OPINION

Six decades of a collective voice for women

Six decades of a collective voice for women

Every March, VIEW club members around Australia join with others in events to celebrate International Women's Day (March 8).

Across the world, IWD celebrates the social, economic, cultural and political achievements of women - while also marking a call to action to accelerate gender balance.

The 2020 global IWD campaign theme is #EachForEqual, drawn from a notion of "collective individualism".

As the IWD website points out, we are each one, part of a whole.

Our individual actions, conversations, behaviours and mindsets can have an impact on our larger society.

Collectively, we can make change happen. Collectively, we can each help create a gender equal world.

VIEW, a 15,000-strong national women's volunteer organisation, is a prime example of collective individualism - each VIEW member contributes her talent and energy to the goal we share.

In this instance, as we celebrate IWD, that goal is gender equality.

This year, our focus will also be on VIEW's 60th anniversary, and the six decades of strength and support VIEW members have provided to The Smith Family and its various causes.

In the early days this support was welfare based - collecting clothing, blankets and food, raising funds and raising awareness.

However, as The Smith Family has evolved, so too has VIEW. Today, collectively, our members are the largest community sponsor of students on The Smith Family's Learning for Life program, supporting the education of more than 1400 disadvantaged Australian children and young people.

It's an exciting time to be part of VIEW.

We will also celebrate the spirit of independence that gave rise to the need for change in 1960 which led to VIEW's formation.

Just think back to what was happening at that time. Women were expected - in some instances, forced - to leave the workforce when they married, and then lived at home in the suburbs with their children.

They didn't have the opportunity to enjoy adult company or further education, and most didn't pursue higher education.

It was a satisfying lifestyle for some women, but not fulfilling for very many.

There were few career options for women - a nurse, secretary or a teacher, perhaps.

It was difficult to have a professional life outside the family, and to do so was often frowned upon.

VIEW was formed because women wanted more from life - they wanted more options. They desired to open their minds, to have a collective voice and to be heard. Collective individualism.

This year, VIEW will reflect on how amazing and how courageous these founding VIEW women were.

We will celebrate their achievements and the fact that women of that era went far beyond what was expected of them.

As a society, we have made small steps, but there remains some hard facts.

Sadly, most poor people in the world are women, and Australia is no exception.

Women keep the wheels of society rolling along, yet many are forced to retire into poverty because of the structural discrimination they face.

They have often worked part-time or been in and out of the workforce raising children, resulting in a lack of superannuation.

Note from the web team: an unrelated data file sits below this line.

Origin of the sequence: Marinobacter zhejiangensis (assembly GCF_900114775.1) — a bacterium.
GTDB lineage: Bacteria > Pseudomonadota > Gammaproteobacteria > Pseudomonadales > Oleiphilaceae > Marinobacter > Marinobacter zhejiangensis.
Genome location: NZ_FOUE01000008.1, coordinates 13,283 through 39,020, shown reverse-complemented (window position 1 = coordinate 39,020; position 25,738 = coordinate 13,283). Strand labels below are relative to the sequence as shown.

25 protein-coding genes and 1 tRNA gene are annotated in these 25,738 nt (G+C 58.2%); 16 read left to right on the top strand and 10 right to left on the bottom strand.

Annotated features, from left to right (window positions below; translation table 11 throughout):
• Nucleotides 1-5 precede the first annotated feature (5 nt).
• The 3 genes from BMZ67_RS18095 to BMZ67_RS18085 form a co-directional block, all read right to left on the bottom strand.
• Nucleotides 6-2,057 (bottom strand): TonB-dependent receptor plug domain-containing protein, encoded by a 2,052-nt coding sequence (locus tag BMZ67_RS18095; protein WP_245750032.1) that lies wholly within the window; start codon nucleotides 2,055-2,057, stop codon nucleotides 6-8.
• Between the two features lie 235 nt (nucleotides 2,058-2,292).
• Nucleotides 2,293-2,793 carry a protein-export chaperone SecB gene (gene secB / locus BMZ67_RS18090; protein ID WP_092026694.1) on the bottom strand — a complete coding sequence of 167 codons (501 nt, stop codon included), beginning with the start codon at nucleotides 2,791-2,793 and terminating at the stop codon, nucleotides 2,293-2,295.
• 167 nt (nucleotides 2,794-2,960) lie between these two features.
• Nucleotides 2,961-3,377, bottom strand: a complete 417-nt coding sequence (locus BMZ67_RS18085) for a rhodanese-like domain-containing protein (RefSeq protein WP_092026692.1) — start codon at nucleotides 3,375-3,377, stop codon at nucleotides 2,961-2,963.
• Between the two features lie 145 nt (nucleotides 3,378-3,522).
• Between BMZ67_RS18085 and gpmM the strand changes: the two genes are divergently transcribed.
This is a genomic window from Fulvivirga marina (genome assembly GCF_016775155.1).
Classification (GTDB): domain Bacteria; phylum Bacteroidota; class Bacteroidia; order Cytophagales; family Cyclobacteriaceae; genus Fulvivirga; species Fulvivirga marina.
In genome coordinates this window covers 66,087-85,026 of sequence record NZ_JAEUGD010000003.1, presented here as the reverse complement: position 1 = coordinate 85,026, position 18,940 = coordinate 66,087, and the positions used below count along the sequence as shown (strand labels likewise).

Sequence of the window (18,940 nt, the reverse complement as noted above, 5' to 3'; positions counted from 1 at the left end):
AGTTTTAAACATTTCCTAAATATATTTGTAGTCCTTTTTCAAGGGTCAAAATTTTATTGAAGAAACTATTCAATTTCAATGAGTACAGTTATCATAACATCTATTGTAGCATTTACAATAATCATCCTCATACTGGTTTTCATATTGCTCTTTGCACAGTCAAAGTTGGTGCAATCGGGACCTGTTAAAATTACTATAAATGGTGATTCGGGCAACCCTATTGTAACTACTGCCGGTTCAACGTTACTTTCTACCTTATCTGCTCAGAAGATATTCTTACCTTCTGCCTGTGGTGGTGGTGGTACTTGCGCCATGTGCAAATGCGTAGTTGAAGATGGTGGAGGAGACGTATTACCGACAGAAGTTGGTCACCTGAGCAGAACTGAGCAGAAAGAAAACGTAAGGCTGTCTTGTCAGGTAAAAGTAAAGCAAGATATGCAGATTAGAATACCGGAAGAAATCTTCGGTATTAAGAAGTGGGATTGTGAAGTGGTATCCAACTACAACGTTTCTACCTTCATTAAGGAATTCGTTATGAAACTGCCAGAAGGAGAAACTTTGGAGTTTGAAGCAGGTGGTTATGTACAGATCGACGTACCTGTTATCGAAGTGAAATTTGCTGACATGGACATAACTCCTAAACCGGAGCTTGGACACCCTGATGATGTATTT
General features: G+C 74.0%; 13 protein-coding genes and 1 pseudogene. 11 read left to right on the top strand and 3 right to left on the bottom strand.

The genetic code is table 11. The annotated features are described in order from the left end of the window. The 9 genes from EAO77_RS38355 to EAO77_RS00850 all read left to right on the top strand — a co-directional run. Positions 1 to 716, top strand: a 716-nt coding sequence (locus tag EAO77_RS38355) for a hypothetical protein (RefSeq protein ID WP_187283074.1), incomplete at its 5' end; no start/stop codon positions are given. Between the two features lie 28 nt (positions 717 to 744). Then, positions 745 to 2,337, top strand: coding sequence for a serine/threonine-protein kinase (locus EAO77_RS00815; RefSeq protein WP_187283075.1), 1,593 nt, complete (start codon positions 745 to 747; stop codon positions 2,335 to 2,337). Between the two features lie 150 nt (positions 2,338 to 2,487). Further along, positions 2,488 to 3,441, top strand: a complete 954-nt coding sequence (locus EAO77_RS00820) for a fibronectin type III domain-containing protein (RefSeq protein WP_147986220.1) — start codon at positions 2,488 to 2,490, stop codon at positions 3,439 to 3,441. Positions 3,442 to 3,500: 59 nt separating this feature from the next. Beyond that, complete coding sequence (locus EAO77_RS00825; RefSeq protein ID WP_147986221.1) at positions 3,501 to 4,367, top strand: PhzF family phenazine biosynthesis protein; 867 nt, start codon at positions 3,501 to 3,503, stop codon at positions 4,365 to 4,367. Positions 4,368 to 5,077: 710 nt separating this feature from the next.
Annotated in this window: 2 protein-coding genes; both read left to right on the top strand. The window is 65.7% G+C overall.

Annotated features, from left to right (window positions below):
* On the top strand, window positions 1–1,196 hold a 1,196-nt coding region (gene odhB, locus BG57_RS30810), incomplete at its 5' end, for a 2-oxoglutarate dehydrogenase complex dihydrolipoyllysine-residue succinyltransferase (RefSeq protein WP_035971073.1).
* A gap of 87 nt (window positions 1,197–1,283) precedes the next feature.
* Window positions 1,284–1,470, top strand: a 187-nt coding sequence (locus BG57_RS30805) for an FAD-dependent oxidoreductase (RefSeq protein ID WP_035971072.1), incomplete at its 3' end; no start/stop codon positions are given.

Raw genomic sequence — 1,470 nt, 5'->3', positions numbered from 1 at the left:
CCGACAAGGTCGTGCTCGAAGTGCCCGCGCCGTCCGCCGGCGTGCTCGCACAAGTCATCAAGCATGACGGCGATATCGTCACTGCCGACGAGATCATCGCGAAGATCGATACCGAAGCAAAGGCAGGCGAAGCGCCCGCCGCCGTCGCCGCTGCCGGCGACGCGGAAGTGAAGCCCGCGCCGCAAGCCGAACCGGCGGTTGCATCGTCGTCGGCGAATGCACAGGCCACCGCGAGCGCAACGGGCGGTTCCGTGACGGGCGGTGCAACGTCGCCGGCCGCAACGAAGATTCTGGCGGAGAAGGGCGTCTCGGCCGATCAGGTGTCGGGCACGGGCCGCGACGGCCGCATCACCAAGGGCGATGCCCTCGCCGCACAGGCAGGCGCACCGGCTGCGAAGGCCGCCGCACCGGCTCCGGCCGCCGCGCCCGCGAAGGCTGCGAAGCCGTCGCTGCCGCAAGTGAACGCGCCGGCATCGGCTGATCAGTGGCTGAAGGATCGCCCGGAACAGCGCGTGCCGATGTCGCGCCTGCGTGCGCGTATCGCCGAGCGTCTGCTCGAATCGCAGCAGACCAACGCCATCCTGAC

Many end up homeless and in poverty, despite having worked a good part of their life.

This is the new poor.

At its heart is the simple fact that women do the lion's share of caring for others.

Caring is considered women's work, and our society does not value enough the work that women do.

Women must be vigilant, especially on the gender pay gap.

They need to be alert to, and aware of, the current state of affairs.

As the world changes and as waves come in and attempt to diminish the hard-fought progress for women that's already achieved, we need to keep these issues at the forefront of our minds and make sure we voice them to our governments at every opportunity.

Just because there are laws now does not mean they are forever sacrosanct.

There are always attempts to diminish rights so, more than ever before, women need to keep these issues alive. They are too important, they need to be maintained.

Since the organisation's founding, VIEW members have maintained a strong and powerful voice, speaking up through many and varied resolutions about issues of importance to women.

For many years now, VIEW's campaign to reduce violence against women has been a high priority.

Our three current resolutions, which were debated and voted on at VIEW National Convention 2019, are no less important:

  • Reducing childhood poverty, because there is an urgent need to tackle child poverty in Australia
  • Social and affordable housing for women
  • Wage parity, because it's about time!

As women, we need to keep sight of the power of our collective voice; by raising our voices, we insist on being heard.

Women have to fulfil their potential as human beings and as citizens.

By doing this, we honour our forebears of 60 years ago and embrace the spirit of change that energised them, and those who came after them.

Collectively, each one of us - man or woman - can help create a gender equal world.

Equality is not a women's issue, it's a business issue.

Gender equality is essential for economies and communities to thrive.

A gender equal world can be healthier, wealthier and more harmonious.

The race is on for the gender equal boardroom, government, media and workplace, as well as more gender equality in health and wealth.

So, let's make it happen!

Anne-Louise O'Connor is national president of VIEW Clubs of Australia. For more details, including how to join a club near you, visit www.view.org.au